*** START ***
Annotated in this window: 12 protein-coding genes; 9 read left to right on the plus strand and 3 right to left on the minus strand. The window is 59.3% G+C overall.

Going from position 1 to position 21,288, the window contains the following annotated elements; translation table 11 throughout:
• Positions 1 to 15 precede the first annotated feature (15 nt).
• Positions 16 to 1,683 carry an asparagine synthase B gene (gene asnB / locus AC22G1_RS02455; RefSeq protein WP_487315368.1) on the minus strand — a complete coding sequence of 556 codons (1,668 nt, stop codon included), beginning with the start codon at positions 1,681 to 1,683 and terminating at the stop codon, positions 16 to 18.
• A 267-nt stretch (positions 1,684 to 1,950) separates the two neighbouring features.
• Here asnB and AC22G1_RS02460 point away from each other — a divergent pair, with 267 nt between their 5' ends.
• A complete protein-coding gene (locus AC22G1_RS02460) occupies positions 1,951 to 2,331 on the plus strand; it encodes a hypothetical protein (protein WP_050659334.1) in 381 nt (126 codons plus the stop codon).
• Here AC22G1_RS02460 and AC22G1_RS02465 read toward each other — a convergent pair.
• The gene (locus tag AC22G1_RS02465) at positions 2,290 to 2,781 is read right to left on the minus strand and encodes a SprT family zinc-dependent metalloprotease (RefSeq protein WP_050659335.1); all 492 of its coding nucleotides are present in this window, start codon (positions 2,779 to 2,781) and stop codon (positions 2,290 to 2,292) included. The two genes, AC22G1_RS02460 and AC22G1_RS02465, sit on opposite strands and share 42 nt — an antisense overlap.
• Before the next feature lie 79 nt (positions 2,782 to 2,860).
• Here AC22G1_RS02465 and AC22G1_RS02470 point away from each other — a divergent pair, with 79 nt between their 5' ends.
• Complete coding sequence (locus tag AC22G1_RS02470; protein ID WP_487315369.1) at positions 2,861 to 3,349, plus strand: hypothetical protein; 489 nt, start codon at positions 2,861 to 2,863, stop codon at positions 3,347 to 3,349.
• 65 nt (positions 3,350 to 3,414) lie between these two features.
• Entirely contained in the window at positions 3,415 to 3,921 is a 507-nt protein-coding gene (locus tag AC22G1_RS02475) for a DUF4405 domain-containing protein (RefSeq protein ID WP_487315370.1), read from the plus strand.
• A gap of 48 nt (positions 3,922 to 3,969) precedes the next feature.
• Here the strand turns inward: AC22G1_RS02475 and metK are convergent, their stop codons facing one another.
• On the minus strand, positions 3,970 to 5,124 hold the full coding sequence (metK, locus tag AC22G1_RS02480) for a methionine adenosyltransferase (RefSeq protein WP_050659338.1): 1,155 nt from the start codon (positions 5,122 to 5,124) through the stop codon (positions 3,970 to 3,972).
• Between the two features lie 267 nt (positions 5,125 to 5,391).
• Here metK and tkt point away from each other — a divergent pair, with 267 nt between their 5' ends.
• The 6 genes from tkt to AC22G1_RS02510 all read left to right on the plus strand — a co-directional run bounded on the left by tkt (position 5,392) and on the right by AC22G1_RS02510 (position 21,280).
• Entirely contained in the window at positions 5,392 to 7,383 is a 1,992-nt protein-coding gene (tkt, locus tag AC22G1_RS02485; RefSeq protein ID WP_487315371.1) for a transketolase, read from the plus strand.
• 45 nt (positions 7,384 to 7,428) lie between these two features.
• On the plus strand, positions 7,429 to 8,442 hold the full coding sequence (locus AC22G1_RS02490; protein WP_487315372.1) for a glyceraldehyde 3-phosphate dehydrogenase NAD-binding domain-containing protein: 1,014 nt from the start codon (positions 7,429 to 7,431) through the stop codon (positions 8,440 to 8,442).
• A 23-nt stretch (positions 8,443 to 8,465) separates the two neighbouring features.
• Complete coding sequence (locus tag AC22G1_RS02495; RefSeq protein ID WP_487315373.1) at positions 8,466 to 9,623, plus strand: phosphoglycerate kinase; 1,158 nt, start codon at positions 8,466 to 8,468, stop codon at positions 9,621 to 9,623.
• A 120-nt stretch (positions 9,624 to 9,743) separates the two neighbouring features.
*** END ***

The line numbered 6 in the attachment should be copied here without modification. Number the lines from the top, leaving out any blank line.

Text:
• Here asnB and AC22G1_RS02460 point away from each other — a divergent pair, with 267 nt between their 5' ends.